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Matt Aikins on “Who shot Ahmed Wali Karzai?”

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3 August, 2011
By: OpenCanada Staff

CIC: What, generally, do you think the killing of Ahmed WaliKarzai, President Hamid Karzai’s brother, tells us about the state of unrest in southern Afghanistan?

Aikins: Ahmed Wali’s murder, closely followed by the assassination of another key figure in President Hamid Karzai’s network in southern Afghanistan, Jan Mohammed Khan, reminds us how deeply governance in the region is still dependent on personalities and the patronage networks that surround them. This kind of system is highly vulnerable to contingencies like assassinations, and is thus quite unstable.

CIC: For better or worse, Canada has invested a considerable amount of political capital in Karzai’s governance structure. To what degree has this assassination, in addition to the Kabul Bank and election-fraud standoff, weakened its ability to govern?

Aikins: Ahmed Wali was the most powerful man in southern Afghanistan. In Kandahar, appointments for positions like the district governors were primarily decided by him. He held together a number of critical threads – the murky and violent underworld, wealthy contractors, and tribal politics – and was the foundation of President Karzai’s support in the south. President Karzai would have had a much harder time winning re-election in 2009 were it not for his brother, and Ahmed Wali’s killing has struck at the very core of the president’s power in the country.

CIC: Canada has long argued that effective civilian governance must accompany our military security objectives. Despite the control he yielded, did our support for AWK ultimately weaken our ability to stabilize Afghanistan?

Aikins: NATO made a decision at the beginning of 2010 to work with, rather than against, powerbrokers like Ahmed Wali who were surrounded by a miasma of corruption. The calculation was a pragmatic one made in order to assure a degree of stability, as well as the political co-operation of the Afghan government, prior to last summer’s big troop surge in the south. The counterargument is that the decision put us firmly on the side of the warlords in the eyes of ordinary Afghans, and entrenched a number of problematic dynamics – for example, corruption and narcotrafficking – that will probably outlast the temporary security gains caused by the influx of foreign troops.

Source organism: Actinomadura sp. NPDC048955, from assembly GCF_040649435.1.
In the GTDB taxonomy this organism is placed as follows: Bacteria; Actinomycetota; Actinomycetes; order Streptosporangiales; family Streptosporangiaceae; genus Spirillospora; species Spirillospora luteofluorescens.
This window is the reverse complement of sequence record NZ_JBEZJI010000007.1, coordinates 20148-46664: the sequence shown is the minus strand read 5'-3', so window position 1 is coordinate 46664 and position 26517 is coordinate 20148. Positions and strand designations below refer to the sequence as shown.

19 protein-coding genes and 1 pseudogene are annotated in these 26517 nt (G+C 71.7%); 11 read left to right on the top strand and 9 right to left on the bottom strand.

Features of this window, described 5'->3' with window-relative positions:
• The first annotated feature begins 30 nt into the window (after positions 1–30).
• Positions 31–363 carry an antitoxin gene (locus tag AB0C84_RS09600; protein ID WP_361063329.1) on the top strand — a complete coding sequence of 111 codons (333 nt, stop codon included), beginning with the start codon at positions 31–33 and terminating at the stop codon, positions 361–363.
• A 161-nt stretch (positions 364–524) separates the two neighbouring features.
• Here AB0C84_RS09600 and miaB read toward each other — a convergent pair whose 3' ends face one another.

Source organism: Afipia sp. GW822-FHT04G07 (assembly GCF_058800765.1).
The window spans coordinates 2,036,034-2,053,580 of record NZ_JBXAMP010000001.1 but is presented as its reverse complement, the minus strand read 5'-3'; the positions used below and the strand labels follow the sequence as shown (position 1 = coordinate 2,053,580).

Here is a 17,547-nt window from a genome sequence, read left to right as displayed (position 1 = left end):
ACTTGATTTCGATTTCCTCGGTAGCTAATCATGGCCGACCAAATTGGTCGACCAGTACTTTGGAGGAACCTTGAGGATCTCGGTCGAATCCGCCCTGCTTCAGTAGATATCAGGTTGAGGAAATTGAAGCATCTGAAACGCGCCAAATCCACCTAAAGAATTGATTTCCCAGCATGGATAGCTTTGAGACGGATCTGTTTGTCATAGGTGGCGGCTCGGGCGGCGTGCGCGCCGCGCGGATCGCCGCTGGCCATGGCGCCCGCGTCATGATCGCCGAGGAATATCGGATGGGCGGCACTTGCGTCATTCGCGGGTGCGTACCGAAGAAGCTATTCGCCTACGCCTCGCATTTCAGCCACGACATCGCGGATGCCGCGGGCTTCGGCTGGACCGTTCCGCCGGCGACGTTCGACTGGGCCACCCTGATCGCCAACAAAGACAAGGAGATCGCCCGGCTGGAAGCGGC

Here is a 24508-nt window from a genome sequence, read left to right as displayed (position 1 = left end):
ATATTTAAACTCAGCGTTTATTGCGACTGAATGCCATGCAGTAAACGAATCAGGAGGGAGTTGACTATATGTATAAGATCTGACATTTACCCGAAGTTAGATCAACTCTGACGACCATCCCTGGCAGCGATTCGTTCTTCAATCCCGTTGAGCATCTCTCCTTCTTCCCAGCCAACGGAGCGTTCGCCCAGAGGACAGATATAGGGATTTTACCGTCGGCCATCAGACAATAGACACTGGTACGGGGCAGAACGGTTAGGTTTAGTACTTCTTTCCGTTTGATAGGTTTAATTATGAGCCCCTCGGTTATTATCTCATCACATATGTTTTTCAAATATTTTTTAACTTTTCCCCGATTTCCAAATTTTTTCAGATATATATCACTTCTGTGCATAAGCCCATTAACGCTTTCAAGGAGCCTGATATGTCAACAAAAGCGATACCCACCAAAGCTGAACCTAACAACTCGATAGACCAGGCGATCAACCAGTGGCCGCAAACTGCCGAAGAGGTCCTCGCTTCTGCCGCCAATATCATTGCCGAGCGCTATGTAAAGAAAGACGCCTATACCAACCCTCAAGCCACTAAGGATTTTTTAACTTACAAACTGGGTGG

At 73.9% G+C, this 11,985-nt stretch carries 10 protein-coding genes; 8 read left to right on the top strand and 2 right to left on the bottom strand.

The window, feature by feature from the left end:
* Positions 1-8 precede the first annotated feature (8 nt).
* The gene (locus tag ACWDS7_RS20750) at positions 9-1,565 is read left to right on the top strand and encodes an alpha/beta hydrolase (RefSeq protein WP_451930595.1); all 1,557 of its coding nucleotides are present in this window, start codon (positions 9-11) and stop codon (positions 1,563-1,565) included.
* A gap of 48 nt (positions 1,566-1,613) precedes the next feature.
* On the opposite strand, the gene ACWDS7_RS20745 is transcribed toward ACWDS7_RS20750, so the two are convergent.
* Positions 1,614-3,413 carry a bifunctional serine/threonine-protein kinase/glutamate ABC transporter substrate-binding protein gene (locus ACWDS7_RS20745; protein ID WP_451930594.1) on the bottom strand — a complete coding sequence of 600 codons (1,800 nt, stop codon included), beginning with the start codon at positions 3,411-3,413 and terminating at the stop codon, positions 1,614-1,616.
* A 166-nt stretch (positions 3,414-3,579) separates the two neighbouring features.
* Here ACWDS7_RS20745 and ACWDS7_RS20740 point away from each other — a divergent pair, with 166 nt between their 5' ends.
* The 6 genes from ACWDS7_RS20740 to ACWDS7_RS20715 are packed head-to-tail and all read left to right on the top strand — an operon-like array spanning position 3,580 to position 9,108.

CIC: What lessons should we learn from this that will help us deal with other questionable political figures in the Afghan government?

Aikins: No one has squared the circle of how to deal with Afghan powerbrokers in 2011, and I won’t pretend to. The dilemma that the internationals have never been able to solve is that, despite being unable, or unwilling, to effectively influence Afghan informal politics, our military and financial presence in the country has a direct causal relationship with those informal politics. It’s our fault, in other words, that people like Ahmed Wali became so wealthy and powerful – and yet, despite our outsize role in bringing them to power, we can’t seem to influence them much now.

I used to imagine that we might take a serious stand against the drug dealers and human-rights abusers who are flourishing in the Afghan government, but I’ve lost confidence in our ability to effectively influence politics in this country – half the time our efforts backfire in unexpected ways due to our own clumsiness, timidity, and lack of wit.

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